Naomi Henderson

Sculpture, 2016.

In 2016, my final University project was a visual nod to our Plastic waste crisis. From the forefront they present as seemingly unstable, colourful sculptures but important geological and social references sit deeper within their context. Read more below.

Concept Statement

By attempting to re-sculpt the modern landscape, the works bring together an unstable variety of discordant materials, such as, plastic waste, found materials, building materials and organic matter, to initiate a visual dialogue on material consideration and construction.

By reusing disregarded mediums in new ways, the ‘compounds’ exist in retaliation to the throw-away culture we currently live in. The recent unearthing of the ‘Plastiglomerate Rock’ provides us with a new geological marker, formed in a way similar to that of my making; through fusing together and re-assembling seemingly incompatible materials, creating new hybrid forms as a result. ‘The Plastic Age’ documentary by Jake Sumner was the initial source of inspiration for this project, it’s concerning visuals and alarming statistics urged me to direct my project towards raising awareness on our artificial, throw-away culture.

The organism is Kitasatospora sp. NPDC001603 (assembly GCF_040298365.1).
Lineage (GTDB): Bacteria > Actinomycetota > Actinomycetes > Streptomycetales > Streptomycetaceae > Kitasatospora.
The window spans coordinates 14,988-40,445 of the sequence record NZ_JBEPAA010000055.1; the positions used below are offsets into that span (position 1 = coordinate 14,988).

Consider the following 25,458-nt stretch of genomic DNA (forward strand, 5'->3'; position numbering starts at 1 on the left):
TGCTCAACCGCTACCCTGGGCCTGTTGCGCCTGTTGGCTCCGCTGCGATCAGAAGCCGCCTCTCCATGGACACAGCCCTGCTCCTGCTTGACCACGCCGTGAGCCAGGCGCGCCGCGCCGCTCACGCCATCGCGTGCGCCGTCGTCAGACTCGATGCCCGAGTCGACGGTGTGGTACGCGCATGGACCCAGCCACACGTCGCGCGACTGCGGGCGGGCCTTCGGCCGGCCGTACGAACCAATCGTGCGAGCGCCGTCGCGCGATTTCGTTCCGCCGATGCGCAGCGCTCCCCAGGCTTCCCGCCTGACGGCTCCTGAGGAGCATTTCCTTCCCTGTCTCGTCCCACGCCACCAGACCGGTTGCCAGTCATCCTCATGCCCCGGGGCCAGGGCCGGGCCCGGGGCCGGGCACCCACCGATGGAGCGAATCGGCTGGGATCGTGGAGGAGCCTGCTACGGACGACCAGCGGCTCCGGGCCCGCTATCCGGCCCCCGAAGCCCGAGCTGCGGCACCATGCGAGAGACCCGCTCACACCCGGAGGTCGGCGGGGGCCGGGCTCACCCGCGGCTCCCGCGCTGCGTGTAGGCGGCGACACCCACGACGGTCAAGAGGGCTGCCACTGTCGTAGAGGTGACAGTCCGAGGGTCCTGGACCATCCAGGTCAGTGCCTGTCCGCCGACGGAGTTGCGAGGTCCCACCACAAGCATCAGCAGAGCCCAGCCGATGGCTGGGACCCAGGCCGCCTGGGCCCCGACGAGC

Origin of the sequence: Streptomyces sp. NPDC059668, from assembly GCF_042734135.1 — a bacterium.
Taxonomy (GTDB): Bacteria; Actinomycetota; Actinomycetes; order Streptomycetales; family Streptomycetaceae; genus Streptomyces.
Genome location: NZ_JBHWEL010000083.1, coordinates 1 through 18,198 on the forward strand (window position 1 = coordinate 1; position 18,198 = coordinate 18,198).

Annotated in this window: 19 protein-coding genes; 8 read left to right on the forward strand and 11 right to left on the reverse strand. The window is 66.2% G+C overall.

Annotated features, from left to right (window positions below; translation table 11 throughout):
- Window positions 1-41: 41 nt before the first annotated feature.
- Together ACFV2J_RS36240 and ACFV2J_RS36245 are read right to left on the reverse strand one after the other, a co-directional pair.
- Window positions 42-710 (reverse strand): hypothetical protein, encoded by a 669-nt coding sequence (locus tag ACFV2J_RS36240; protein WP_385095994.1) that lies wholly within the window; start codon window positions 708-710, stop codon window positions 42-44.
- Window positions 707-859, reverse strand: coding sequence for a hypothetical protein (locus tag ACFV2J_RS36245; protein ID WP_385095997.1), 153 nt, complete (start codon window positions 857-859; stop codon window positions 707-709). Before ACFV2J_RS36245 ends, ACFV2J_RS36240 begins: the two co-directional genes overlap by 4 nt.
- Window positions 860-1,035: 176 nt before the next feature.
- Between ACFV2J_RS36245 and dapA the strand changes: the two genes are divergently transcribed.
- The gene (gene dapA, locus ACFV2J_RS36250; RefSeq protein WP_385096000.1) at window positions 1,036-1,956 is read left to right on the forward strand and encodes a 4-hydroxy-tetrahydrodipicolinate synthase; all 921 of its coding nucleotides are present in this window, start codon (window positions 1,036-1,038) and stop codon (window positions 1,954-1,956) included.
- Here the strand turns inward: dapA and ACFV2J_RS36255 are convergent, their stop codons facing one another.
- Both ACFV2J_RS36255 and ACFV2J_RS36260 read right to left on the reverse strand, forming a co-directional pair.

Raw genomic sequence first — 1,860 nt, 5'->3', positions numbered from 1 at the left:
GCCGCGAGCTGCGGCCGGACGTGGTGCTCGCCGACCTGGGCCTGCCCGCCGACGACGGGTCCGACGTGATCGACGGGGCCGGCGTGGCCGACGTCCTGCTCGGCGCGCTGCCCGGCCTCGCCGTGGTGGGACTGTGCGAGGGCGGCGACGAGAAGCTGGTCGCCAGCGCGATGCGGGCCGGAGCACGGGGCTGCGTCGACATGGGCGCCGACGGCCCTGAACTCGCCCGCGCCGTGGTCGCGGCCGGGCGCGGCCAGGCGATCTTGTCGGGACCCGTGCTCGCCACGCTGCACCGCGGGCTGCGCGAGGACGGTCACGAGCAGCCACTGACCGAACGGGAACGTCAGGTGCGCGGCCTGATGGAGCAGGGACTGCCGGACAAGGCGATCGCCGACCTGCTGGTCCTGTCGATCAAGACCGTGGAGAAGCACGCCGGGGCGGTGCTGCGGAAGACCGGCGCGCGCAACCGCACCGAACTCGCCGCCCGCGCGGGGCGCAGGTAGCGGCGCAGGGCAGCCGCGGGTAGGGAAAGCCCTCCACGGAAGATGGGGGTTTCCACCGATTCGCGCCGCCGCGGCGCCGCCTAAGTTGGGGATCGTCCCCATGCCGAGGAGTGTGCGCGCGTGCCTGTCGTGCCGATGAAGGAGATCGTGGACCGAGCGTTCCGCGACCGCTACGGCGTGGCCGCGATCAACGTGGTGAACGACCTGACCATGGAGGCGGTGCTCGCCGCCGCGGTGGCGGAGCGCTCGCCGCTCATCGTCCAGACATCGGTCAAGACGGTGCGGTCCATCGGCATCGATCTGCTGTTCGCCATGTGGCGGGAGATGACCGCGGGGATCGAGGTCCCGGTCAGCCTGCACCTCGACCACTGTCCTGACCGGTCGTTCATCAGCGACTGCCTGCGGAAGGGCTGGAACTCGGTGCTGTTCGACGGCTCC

The idea was to address and replicate the hybrid compounds, whilst further using them as a utopian building tool. Construction of the sculptures becomes architectural whilst still reflecting the unstableness of the problem through imitating the art of rock balancing. They try to hint at new approaches to using plastic as an alternative, perhaps even sustainable, material- Pistoletto’s text ‘The Third Paradise ‘is at the forefront of my concept. Humankind’s progressive artificial world must maintain order and balance to avoid instability between the ‘natural’ and the ‘artificial’. 

 Plastic, once a revolutionary material, has comfortable situated itself within our everyday, but are we best using it to reform our modern landscape?